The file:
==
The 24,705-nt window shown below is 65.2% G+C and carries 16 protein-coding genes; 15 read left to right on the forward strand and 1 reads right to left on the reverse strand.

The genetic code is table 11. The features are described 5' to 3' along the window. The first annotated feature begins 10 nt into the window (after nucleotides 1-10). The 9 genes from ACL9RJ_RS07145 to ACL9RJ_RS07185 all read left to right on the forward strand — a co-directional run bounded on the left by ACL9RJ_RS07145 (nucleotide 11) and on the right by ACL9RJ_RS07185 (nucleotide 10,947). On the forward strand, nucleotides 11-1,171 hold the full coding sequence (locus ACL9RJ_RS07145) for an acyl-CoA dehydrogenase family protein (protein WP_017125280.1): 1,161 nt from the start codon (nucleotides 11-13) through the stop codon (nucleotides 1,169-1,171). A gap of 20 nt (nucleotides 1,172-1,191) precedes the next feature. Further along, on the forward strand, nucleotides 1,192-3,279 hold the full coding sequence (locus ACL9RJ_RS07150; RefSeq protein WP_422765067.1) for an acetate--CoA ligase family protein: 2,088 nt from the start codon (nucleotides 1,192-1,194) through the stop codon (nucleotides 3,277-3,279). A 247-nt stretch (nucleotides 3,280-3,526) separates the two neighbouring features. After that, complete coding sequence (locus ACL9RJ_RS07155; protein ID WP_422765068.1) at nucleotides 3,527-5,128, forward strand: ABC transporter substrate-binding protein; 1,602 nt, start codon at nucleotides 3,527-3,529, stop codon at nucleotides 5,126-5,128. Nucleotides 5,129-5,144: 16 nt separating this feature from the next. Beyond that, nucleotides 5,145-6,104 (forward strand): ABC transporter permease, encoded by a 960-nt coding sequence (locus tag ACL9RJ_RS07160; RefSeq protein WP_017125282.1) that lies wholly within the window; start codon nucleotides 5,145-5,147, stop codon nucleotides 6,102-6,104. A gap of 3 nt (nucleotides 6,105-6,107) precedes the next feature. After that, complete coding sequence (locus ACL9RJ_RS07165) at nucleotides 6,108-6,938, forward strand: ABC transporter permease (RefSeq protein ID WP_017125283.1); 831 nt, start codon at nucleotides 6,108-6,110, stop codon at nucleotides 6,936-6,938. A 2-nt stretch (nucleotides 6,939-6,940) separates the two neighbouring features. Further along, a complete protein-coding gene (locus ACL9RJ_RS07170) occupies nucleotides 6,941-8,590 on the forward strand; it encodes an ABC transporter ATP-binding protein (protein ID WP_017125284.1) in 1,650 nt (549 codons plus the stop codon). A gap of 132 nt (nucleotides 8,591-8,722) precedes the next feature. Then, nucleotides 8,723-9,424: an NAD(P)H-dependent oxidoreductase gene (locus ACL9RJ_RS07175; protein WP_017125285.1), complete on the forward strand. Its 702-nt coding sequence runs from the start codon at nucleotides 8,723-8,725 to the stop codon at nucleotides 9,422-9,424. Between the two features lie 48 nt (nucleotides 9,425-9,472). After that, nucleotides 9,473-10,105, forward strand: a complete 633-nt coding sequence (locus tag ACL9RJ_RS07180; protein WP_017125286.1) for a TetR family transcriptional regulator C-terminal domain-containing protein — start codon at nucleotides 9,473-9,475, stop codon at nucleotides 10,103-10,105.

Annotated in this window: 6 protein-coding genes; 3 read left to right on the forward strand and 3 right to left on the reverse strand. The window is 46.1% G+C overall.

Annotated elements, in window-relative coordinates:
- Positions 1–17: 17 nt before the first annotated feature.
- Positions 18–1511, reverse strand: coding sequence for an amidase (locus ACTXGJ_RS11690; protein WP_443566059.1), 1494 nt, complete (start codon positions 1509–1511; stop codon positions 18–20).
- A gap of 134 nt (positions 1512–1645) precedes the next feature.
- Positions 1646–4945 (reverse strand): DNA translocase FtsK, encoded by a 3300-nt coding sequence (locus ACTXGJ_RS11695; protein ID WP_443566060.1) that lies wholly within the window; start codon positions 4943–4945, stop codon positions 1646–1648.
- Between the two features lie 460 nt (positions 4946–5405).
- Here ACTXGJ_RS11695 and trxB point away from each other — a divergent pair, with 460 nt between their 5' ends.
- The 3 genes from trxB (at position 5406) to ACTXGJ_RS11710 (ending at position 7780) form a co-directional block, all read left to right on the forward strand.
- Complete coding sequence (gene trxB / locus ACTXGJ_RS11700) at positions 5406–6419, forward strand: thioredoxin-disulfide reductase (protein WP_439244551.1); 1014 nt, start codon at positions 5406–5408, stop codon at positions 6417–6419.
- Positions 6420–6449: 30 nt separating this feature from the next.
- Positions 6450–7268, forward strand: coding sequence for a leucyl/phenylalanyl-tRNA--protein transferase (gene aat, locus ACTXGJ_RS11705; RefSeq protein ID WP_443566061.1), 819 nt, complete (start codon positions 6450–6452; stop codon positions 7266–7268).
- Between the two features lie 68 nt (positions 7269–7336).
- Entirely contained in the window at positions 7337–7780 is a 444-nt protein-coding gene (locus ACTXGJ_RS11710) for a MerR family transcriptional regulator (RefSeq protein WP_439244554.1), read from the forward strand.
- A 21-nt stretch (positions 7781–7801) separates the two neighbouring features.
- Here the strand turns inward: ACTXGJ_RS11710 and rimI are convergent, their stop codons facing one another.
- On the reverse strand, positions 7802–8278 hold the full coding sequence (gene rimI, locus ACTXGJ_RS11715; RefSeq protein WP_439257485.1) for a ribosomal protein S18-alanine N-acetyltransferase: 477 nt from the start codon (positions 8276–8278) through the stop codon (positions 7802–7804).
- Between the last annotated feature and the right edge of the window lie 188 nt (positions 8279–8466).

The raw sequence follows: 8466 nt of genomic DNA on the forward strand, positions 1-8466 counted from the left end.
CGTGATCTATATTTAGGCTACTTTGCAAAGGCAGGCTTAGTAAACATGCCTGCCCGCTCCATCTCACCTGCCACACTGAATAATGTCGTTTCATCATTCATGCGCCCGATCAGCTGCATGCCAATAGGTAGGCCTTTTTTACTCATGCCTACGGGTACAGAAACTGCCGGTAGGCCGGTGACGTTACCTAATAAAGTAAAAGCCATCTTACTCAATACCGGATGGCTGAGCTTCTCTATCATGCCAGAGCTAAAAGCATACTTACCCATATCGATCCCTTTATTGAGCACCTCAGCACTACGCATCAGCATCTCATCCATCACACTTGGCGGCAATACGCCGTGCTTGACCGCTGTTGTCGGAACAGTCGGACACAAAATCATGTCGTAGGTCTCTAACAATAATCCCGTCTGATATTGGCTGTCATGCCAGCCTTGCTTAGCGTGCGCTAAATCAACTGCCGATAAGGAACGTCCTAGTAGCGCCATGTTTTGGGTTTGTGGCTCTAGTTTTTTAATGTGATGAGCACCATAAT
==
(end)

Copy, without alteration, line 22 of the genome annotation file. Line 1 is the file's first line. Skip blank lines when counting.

CGTGATCTATATTTAGGCTACTTTGCAAAGGCAGGCTTAGTAAACATGCCTGCCCGCTCCATCTCACCTGCCACACTGAATAATGTCGTTTCATCATTCATGCGCCCGATCAGCTGCATGCCAATAGGTAGGCCTTTTTTACTCATGCCTACGGGTACAGAAACTGCCGGTAGGCCGGTGACGTTACCTAATAAAGTAAAAGCCATCTTACTCAATACCGGATGGCTGAGCTTCTCTATCATGCCAGAGCTAAAAGCATACTTACCCATATCGATCCCTTTATTGAGCACCTCAGCACTACGCATCAGCATCTCATCCATCACACTTGGCGGCAATACGCCGTGCTTGACCGCTGTTGTCGGAACAGTCGGACACAAAATCATGTCGTAGGTCTCTAACAATAATCCCGTCTGATATTGGCTGTCATGCCAGCCTTGCTTAGCGTGCGCTAAATCAACTGCCGATAAGGAACGTCCTAGTAGCGCCATGTTTTGGGTTTGTGGCTCTAGTTTTTTAATGTGATGAGCACCATAAT